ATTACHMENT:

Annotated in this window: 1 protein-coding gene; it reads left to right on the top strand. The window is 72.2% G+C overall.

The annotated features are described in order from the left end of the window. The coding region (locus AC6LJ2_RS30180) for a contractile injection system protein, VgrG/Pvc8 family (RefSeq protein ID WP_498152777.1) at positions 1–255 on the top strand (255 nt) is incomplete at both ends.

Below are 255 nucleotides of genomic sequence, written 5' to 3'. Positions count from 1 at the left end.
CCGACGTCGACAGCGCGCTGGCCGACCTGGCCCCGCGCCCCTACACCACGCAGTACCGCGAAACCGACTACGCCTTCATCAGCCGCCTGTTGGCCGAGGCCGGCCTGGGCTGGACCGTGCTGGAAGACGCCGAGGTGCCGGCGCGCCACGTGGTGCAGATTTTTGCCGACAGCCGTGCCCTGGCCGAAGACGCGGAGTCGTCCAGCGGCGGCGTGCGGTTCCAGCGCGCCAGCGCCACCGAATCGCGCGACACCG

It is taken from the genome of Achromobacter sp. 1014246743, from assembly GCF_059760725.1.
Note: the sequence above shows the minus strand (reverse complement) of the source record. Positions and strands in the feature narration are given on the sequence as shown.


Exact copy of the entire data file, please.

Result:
Annotated in this window: 1 protein-coding gene; it reads left to right on the top strand. The window is 72.2% G+C overall.

The annotated features are described in order from the left end of the window. The coding region (locus AC6LJ2_RS30180) for a contractile injection system protein, VgrG/Pvc8 family (RefSeq protein ID WP_498152777.1) at positions 1–255 on the top strand (255 nt) is incomplete at both ends.

Below are 255 nucleotides of genomic sequence, written 5' to 3'. Positions count from 1 at the left end.
CCGACGTCGACAGCGCGCTGGCCGACCTGGCCCCGCGCCCCTACACCACGCAGTACCGCGAAACCGACTACGCCTTCATCAGCCGCCTGTTGGCCGAGGCCGGCCTGGGCTGGACCGTGCTGGAAGACGCCGAGGTGCCGGCGCGCCACGTGGTGCAGATTTTTGCCGACAGCCGTGCCCTGGCCGAAGACGCGGAGTCGTCCAGCGGCGGCGTGCGGTTCCAGCGCGCCAGCGCCACCGAATCGCGCGACACCG

It is taken from the genome of Achromobacter sp. 1014246743, from assembly GCF_059760725.1.
Note: the sequence above shows the minus strand (reverse complement) of the source record. Positions and strands in the feature narration are given on the sequence as shown.